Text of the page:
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Walter Gerbino; A vertical/horizontal asymmetry in induced motion. Journal of Vision 2004;4(8):555. doi: https://doi.org/10.1167/4.8.555.
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© ARVO (1962-2015); The Authors (2016-present)
In the chopstick illusion (Anstis 1990) both sticks translate along a circular path. Consider now the following modification of the original display. Both sticks physically oscillate along a rectilinear path, one vertically and the other horizontally, with a phase difference such that any stick reverses its motion when the other crosses the midpoint of its trajectory. For most observers, this display generates a strong induced motion effect: one stick is perceived to move along a more or less compressed elliptical trajectory while the other oscillates along a rectilinear trajectory. Most observers perceive the physically-horizontal motion of the horizontal stick veridically and spontaneously perceive the vertically-oscillating vertical stick as moving along an elliptical path. The effect can be attributed to an asymmetry among cardinal axes: since the position along the vertical axis is more salient than the position along the horizontal axis, a vertical oscillation is more easily misperceived as a kind of induced motion along an elliptical trajectory than a horizontal oscillation (provided that conditions for induced motion are present in the relative displacements of the two sticks). This hypothesis was tested by comparing elliptical paths perceived in vertical/horizontal chopstick displays with those perceived in displays containing diagonally-oriented sticks. The relative role of egocentric vs environmental frames of reference was assessed by asking observers to evaluate vertical/horizontal chopstick displays with their heads tilted 90 deg. Finally, the magnitude of the effect was measured in conditions in which the salience of one cardinal axis over the other was balanced by the modification of the relative length of the two sticks.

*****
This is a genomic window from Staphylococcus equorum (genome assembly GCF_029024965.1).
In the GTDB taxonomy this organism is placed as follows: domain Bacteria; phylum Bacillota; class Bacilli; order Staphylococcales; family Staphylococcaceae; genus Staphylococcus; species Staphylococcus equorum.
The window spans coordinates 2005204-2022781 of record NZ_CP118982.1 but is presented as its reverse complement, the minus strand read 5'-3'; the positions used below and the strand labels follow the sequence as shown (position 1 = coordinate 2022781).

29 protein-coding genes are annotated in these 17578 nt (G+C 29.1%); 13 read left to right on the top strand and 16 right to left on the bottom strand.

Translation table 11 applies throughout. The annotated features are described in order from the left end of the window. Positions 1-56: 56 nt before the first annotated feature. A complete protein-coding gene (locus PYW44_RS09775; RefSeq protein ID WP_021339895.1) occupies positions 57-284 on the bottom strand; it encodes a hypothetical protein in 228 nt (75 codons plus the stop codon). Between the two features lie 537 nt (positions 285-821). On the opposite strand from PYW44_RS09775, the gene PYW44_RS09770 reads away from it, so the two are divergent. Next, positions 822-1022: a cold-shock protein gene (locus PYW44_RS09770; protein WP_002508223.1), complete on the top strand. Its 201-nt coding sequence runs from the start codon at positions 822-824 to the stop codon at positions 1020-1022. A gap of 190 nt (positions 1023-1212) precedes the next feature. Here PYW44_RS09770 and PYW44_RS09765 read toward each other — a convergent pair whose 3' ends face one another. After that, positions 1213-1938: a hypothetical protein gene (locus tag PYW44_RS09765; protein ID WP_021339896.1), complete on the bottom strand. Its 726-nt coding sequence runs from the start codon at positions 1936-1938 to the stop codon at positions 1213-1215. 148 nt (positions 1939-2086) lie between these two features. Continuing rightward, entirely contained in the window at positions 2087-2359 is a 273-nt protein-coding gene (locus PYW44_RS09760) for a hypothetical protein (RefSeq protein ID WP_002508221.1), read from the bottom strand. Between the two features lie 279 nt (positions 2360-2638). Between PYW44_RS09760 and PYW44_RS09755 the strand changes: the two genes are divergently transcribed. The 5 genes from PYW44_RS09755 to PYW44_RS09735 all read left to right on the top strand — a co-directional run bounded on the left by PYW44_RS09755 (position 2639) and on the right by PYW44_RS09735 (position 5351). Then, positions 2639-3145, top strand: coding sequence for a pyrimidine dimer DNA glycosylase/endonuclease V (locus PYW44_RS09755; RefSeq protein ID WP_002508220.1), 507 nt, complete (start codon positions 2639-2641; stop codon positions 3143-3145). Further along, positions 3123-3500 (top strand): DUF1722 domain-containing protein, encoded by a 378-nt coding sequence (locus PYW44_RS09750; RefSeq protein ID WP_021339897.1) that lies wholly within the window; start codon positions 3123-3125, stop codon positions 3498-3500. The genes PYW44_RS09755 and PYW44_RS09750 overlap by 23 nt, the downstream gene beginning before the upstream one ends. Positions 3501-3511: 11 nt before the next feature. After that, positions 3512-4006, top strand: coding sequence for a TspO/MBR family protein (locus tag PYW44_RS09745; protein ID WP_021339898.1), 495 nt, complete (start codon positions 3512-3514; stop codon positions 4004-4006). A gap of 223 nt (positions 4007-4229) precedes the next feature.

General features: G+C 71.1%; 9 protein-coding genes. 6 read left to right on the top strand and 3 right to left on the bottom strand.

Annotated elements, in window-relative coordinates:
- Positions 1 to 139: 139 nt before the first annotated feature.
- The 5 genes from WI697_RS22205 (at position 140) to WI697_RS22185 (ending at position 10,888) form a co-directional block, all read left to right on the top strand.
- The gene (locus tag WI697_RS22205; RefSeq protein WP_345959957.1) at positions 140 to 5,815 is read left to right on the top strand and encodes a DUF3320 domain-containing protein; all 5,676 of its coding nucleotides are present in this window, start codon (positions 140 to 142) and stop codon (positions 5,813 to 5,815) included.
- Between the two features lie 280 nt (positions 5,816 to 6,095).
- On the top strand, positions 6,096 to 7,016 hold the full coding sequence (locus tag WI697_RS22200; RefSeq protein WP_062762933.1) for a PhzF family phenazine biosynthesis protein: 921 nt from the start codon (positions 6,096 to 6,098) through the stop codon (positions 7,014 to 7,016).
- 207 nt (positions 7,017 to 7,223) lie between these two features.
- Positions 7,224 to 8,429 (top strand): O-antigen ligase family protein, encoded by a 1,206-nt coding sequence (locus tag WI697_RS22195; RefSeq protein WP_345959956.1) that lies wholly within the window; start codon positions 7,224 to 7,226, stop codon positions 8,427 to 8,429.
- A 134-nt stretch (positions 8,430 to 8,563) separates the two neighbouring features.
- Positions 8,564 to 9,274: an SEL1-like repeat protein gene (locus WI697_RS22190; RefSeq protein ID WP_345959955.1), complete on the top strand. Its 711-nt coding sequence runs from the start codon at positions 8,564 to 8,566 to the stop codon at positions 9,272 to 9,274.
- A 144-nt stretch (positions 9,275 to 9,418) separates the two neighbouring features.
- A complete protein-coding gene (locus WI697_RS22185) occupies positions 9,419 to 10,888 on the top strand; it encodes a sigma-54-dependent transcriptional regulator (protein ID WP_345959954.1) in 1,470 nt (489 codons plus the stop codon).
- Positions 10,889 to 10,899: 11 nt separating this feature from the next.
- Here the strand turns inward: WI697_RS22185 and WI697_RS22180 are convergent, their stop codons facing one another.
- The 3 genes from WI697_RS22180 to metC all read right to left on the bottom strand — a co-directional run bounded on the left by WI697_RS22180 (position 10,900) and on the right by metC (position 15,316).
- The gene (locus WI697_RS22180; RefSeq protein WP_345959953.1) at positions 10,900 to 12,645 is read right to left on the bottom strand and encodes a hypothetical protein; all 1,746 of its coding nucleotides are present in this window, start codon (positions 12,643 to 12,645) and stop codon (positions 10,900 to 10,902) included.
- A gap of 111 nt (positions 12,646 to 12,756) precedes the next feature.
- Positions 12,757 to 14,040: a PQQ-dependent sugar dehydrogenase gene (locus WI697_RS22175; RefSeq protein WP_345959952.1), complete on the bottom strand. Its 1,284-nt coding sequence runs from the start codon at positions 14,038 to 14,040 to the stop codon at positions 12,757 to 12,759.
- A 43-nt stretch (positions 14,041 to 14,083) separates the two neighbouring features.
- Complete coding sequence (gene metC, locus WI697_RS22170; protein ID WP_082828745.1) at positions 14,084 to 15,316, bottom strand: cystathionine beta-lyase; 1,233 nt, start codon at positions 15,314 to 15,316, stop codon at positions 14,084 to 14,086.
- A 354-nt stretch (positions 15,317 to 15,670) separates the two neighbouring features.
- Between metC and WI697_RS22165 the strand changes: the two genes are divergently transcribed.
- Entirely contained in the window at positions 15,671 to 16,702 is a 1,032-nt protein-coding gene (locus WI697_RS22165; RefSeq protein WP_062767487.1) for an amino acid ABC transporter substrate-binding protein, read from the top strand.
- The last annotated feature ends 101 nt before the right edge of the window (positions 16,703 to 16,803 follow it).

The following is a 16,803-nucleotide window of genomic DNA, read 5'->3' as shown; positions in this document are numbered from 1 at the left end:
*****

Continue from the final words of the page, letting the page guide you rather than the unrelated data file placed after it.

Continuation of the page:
Grant MIUR-COFIN 2003115470 to Walter Gerbino
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